Filling of the vessel was done through a reducer bushing in the factory opening via a siphon tube from water bottles. Heating of the sealed vessel charged with water was done by a propane fired turkey fryer burner, The burner was positioned directly underneath the center of the bottle which was propped up by a metal frame. The positioning of the burner was both by eye and by feeling for the weld seam running around the middle of the tank. The propane fuel hose and pull cable to remotely pull away the burner if necessary were both on the right side as viewed from the blockhouse. Automotive brake line was used to connect a pressure gauge for visual readout at a distance and manual ball valve on a tee to allow remote venting of the setup if the need arose, Mechanical pull cables were carefully routed back to the blockhouse. All mechanical control devices were tested and safe operation verified before starting the heating process.
The test article on the north side of the vertical test stand just behind the large I-beam. The pressure gauge and the video camera recording the gauge readings were on the opposite side of the I-beam and all controls were remotely handled from the blockhouse. Due to the expected destruction of most of the test stand and related components, everything was kept minimal, with no planned provision for securing it beyond the clamps holding the sheet metal shroud in place over the test article.
All operations went smoothly and everyone was safely secured in the blockhouse. The heating rate from the turkey fryer bunrer was somewhere over 100,000 BTU/hr based on literature which was sufficient for a steady increase in pressure which took just a little longer than 45 minutes. The propane container used to feed the burner had sufficient fuel to last 2 to 3 hours in effect limiting the test if no action was taken once the burner was lit. As long as all parties remained safely behind cover and at a safe distance, we only had to wait. If somehow, the vessel failed to burst and the manual valve would not open remotely by the mechanical pull cable from the blockhouse. the test article would be left untouched and we would allow 24 hours for the vessel to return to ambient temperature.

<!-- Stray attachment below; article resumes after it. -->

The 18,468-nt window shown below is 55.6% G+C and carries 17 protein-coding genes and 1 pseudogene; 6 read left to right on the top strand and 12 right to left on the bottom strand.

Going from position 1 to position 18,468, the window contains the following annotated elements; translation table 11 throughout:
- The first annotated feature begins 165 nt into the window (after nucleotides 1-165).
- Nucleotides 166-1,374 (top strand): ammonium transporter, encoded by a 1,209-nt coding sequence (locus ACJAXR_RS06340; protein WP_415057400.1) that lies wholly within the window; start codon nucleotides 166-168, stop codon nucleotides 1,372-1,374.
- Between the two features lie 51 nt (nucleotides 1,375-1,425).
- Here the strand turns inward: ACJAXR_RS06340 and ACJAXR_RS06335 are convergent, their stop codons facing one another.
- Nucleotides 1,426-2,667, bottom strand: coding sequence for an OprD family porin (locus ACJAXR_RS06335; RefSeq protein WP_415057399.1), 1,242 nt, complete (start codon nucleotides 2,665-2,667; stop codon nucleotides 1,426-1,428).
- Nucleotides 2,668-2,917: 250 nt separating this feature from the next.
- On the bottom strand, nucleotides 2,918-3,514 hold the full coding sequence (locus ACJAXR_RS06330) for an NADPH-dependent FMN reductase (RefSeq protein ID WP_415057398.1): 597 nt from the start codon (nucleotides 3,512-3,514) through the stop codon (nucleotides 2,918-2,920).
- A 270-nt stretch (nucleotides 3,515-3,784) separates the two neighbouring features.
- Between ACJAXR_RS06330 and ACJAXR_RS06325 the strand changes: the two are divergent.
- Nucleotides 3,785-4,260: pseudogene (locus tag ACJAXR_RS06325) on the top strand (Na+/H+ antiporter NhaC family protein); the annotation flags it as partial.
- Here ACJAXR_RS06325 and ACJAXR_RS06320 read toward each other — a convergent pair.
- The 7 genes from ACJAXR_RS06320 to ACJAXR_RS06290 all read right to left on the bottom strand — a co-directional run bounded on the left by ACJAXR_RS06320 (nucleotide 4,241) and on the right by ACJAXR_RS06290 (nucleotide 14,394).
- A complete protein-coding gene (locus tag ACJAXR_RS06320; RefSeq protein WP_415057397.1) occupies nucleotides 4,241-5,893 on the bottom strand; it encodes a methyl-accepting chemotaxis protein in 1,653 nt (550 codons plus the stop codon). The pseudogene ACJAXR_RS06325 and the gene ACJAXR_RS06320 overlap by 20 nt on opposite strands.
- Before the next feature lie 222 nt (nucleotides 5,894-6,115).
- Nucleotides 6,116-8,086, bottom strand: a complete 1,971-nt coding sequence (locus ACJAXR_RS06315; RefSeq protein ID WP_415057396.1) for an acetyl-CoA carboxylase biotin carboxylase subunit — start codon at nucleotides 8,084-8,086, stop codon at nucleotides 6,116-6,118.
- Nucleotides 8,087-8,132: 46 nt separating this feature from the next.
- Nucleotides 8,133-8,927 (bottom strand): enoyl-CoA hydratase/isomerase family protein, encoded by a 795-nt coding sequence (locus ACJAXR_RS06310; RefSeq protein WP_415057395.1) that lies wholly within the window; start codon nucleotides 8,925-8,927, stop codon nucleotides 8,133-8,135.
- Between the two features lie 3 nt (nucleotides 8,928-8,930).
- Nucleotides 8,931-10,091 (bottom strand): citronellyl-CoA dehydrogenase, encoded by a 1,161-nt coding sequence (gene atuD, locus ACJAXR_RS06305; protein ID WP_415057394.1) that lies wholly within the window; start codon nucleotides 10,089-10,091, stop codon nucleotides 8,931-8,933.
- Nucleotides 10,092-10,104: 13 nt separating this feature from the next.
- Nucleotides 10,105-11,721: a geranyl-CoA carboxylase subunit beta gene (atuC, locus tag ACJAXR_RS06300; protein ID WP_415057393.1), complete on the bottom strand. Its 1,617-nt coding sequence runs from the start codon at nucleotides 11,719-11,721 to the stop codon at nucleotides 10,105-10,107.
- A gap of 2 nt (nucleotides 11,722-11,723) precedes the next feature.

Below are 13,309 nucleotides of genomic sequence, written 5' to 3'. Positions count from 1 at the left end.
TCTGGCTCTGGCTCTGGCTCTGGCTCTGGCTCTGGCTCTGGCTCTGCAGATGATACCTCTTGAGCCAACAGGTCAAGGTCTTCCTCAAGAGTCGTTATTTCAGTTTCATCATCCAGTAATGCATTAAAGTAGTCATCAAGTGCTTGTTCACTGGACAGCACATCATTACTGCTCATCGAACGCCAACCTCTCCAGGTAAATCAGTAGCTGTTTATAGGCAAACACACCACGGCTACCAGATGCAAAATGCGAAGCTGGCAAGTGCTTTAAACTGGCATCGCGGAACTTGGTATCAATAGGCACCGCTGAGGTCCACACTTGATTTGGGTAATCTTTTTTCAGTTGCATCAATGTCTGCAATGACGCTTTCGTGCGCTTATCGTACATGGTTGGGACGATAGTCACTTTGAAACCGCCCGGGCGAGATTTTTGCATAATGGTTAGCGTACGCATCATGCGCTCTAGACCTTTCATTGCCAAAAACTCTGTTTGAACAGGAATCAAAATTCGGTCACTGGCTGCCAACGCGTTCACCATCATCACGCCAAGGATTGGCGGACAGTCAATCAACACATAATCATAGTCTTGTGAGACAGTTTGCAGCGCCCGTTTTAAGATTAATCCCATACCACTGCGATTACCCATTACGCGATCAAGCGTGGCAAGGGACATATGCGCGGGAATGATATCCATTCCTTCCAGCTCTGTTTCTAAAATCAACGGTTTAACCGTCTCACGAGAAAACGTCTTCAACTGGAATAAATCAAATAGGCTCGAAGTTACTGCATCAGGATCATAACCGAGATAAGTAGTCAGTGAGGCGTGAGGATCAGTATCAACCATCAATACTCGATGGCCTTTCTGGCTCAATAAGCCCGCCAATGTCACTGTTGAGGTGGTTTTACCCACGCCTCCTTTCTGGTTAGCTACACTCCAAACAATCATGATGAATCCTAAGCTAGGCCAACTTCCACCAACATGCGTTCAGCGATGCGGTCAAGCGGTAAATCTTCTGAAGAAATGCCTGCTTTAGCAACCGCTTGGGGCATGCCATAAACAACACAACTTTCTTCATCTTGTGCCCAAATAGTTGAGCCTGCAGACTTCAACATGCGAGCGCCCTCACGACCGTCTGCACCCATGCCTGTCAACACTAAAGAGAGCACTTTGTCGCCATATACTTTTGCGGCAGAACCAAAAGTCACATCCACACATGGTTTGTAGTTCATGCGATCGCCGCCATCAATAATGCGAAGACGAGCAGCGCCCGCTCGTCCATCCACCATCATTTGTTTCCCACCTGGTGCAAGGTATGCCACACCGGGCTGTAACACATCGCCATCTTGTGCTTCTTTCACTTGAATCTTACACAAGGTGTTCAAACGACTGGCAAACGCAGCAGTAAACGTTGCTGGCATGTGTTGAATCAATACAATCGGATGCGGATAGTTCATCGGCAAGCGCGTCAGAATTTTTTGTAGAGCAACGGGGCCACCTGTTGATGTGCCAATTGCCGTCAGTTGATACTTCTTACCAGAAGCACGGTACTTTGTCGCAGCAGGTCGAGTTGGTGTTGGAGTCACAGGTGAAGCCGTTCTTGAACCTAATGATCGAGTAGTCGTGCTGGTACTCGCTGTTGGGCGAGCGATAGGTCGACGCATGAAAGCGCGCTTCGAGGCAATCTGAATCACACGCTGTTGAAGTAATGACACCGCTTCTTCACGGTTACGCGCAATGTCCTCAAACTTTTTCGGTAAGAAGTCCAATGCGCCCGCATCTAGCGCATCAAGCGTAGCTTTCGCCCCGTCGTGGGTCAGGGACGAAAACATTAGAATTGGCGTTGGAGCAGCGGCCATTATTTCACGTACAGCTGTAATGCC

Listed design burst pressure was about 960 psig based on a four-fold safety factor of the nominal rating of 240 psig for propane service. As these containers are meant for public use and rougher handling at campsites, they are likely way over-designed. Conversely, these containers often get dented, abused and corroded over time. The exact failure point on any given vessel is not easily determined from so many uncontrolled factors. According to the graphs in the report of a testing program commissioned by the propane industry (1), the average as-tested burst pressure of used cylinders of this type appeared to be in the 1250 to 1600 psig range. But these vessels aren’t normally actively heated which makes analysis less certain, thus the reason for this testing program, and this being the first test. The cylinder chosen for this test had a fair amount of rust evident around the bottom and a few inches up from it. For the next test, a cylinder in better condition will be used to see how they compare.